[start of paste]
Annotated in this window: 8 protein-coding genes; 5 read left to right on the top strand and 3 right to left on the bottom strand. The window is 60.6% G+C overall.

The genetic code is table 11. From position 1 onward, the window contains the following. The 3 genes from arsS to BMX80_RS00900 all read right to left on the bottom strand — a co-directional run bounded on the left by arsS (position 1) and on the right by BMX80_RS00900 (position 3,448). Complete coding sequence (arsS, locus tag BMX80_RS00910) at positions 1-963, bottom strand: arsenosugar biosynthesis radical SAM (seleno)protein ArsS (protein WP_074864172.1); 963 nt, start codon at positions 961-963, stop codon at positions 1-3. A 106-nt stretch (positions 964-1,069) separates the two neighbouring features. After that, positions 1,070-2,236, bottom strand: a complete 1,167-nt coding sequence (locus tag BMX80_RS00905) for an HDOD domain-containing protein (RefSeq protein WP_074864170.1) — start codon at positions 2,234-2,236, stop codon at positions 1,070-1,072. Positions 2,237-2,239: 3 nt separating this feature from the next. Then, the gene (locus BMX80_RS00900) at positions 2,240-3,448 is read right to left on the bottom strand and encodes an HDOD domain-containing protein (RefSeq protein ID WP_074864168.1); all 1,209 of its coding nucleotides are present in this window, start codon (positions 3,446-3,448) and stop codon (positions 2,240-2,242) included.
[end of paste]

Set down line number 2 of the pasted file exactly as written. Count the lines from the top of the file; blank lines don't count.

The genetic code is table 11. From position 1 onward, the window contains the following. The 3 genes from arsS to BMX80_RS00900 all read right to left on the bottom strand — a co-directional run bounded on the left by arsS (position 1) and on the right by BMX80_RS00900 (position 3,448). Complete coding sequence (arsS, locus tag BMX80_RS00910) at positions 1-963, bottom strand: arsenosugar biosynthesis radical SAM (seleno)protein ArsS (protein WP_074864172.1); 963 nt, start codon at positions 961-963, stop codon at positions 1-3. A 106-nt stretch (positions 964-1,069) separates the two neighbouring features. After that, positions 1,070-2,236, bottom strand: a complete 1,167-nt coding sequence (locus tag BMX80_RS00905) for an HDOD domain-containing protein (RefSeq protein WP_074864170.1) — start codon at positions 2,234-2,236, stop codon at positions 1,070-1,072. Positions 2,237-2,239: 3 nt separating this feature from the next. Then, the gene (locus BMX80_RS00900) at positions 2,240-3,448 is read right to left on the bottom strand and encodes an HDOD domain-containing protein (RefSeq protein ID WP_074864168.1); all 1,209 of its coding nucleotides are present in this window, start codon (positions 3,446-3,448) and stop codon (positions 2,240-2,242) included.